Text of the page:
Find Talented Staff by Recruiting Retired Experts
All around the world, companies are competing for who can offer the best family benefits, who can attract the most millennials with modern policies, and who can upgrade their infrastructure fast enough to draw in tech-savvy employees. As it gets increasingly difficult to find the skilled team members you need to fill key open positions, businesses are being forced to get creative in the way they draw in new employees and, sometimes, even ‘poach’ employees from each other. Some try catered lunches, others use company retreats or charitable publicity. A few are even realizing where the niche pockets of skilled experts are hiding, just out of sight of the workforce. A common enough tactic is to ask parents to come back from raising their kids, perhaps after the little ones have started attending school, but there’s another population that’s got even more professional experience and might be getting bored enough to consider returning to the workforce.
The Retired Experts
The world has been moving forward quite rapidly in the last few decades and most companies are more focused on catching up with the times than looking backward at the successes of the past. However, experts who have been working their industries for fifty or more years know the works by heart and often were perfectly happy keeping up with the tech developed specifically for their industry. Many continue to stay up-to-date after they retire as a form of hobby. These professionals didn’t suddenly lose all their skills at the age of 65, they just got the option of kicking back and relaxing for a while. Should even a small percentage of the retired professionals choose to re-enter the workforce, this employment crunch would be significantly reduced.
Recently Retired Boomers
The boomers, one of our undeniably largest generations, have just recently begun to retire, pulling a large number of people out of the workforce and, in part, causing the current employment crunch, and more boomers are retiring every year. What this means is that the career is still fresh in their minds and muscle memories. Whatever these retirees have recently left behind, they are also more than capable of picking back up again, if they thought that might be an enjoyable and rewarding choice.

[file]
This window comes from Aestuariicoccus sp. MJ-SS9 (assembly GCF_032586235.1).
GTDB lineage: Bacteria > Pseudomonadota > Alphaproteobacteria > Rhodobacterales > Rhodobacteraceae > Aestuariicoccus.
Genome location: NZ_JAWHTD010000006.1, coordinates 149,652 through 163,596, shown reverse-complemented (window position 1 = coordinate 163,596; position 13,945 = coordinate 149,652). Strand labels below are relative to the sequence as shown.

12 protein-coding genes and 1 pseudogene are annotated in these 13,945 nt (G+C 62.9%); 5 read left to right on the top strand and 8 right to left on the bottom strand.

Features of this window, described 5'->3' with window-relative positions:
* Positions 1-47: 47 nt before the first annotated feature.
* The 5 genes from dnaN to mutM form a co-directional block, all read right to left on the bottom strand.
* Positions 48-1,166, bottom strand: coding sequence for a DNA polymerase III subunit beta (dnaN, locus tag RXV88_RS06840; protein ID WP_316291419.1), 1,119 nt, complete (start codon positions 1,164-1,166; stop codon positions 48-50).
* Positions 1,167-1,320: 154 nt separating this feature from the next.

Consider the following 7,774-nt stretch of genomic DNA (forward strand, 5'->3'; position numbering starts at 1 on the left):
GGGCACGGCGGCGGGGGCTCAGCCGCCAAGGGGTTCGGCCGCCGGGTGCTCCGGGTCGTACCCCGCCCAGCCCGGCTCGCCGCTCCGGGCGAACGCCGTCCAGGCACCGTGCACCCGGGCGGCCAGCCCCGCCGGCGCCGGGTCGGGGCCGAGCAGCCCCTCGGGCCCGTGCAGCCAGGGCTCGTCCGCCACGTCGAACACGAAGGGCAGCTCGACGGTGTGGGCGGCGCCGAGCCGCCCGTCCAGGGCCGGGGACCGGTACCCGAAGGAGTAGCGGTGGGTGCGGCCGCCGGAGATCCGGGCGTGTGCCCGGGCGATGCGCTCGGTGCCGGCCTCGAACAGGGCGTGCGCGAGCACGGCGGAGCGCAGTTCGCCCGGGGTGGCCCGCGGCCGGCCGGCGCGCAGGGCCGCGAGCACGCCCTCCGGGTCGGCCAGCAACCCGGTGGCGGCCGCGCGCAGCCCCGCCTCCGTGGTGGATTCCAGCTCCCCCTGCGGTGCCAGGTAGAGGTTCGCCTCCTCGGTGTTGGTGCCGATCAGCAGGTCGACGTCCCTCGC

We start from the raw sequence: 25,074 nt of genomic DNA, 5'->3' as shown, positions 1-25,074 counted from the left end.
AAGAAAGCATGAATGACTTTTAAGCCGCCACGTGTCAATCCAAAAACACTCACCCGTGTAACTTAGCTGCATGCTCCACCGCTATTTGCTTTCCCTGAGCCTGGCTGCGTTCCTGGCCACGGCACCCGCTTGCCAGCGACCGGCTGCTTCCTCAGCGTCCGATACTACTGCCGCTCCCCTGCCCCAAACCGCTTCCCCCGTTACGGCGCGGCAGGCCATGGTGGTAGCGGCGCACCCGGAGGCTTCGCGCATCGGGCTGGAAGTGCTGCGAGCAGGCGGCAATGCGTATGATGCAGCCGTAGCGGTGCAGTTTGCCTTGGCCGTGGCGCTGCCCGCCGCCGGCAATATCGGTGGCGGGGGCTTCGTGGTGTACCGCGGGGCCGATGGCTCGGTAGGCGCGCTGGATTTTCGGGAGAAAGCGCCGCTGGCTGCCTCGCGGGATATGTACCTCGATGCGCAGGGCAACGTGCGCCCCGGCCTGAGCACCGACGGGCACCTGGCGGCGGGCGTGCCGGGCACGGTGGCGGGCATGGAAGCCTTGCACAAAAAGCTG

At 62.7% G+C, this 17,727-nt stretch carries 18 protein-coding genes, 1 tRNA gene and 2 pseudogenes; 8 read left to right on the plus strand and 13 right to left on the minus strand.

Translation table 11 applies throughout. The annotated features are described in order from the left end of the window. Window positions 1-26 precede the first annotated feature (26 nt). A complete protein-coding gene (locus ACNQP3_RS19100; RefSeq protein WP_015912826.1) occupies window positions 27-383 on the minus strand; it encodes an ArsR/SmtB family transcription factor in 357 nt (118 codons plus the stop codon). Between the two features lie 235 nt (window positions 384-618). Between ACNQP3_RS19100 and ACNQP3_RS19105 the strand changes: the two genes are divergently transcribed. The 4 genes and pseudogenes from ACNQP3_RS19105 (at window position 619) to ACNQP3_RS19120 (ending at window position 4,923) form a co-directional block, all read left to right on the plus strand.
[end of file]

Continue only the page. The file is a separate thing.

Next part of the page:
Many retirees, after the first couple years of sipping drinks, tending a garden, and possibly going on RV vacations, will realize that they’re bored. A career serves as a point of excitement, motivation, and personal pride and a lot of elderly people find themselves taking up what is known as a “second career”. This usually takes the form of part-time hours either doing a hobby or returning to a low-impact version of what they did before retirement as a way to reenter the familiar and comforting industry.
Inviting Retirees Back to Work
The key to making your company appealing to retirees is to rethink the way you handle recruiting and even team building. Work that might have taken one ambitious, energetic normal employee might be comfortably filled by two part-time retirees which will be a lot better than an empty position for you. Start configuring your job listings to indicate that you welcome second-career applicants and talk to your hiring managers and recruiters about who you’re looking for. To make your workplace more appealing, don’t forget to include helpful things like handicap parking, handrails, ramps, and elevators.
Most retirees are still experts in their field, even if they can’t perform the physical aspects of the job anymore. For desk work, organization, leadership, and oversight, open your doors to the retirees seeking interest and engagement with a second career.
The Network Editorial Team